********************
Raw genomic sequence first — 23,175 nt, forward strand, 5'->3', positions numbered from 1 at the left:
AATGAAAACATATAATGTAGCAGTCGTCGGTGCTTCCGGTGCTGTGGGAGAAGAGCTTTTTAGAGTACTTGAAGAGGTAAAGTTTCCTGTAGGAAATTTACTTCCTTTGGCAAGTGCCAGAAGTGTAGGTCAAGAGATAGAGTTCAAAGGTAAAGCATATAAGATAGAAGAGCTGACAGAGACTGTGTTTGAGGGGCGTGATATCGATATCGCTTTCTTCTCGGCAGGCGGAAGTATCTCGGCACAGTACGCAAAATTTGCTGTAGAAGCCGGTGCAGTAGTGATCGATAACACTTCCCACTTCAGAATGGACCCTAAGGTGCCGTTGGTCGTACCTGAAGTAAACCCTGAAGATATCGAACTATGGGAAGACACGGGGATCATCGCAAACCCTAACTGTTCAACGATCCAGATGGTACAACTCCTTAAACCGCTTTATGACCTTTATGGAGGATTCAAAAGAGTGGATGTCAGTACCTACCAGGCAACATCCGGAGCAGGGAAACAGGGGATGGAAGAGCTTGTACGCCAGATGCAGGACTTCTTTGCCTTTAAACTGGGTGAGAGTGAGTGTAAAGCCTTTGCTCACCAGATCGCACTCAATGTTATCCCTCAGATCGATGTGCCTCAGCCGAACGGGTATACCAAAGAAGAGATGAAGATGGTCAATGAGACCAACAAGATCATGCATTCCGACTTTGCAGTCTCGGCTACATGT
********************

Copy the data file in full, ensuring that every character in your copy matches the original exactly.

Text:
Raw genomic sequence first — 23,175 nt, forward strand, 5'->3', positions numbered from 1 at the left:
AATGAAAACATATAATGTAGCAGTCGTCGGTGCTTCCGGTGCTGTGGGAGAAGAGCTTTTTAGAGTACTTGAAGAGGTAAAGTTTCCTGTAGGAAATTTACTTCCTTTGGCAAGTGCCAGAAGTGTAGGTCAAGAGATAGAGTTCAAAGGTAAAGCATATAAGATAGAAGAGCTGACAGAGACTGTGTTTGAGGGGCGTGATATCGATATCGCTTTCTTCTCGGCAGGCGGAAGTATCTCGGCACAGTACGCAAAATTTGCTGTAGAAGCCGGTGCAGTAGTGATCGATAACACTTCCCACTTCAGAATGGACCCTAAGGTGCCGTTGGTCGTACCTGAAGTAAACCCTGAAGATATCGAACTATGGGAAGACACGGGGATCATCGCAAACCCTAACTGTTCAACGATCCAGATGGTACAACTCCTTAAACCGCTTTATGACCTTTATGGAGGATTCAAAAGAGTGGATGTCAGTACCTACCAGGCAACATCCGGAGCAGGGAAACAGGGGATGGAAGAGCTTGTACGCCAGATGCAGGACTTCTTTGCCTTTAAACTGGGTGAGAGTGAGTGTAAAGCCTTTGCTCACCAGATCGCACTCAATGTTATCCCTCAGATCGATGTGCCTCAGCCGAACGGGTATACCAAAGAAGAGATGAAGATGGTCAATGAGACCAACAAGATCATGCATTCCGACTTTGCAGTCTCGGCTACATGT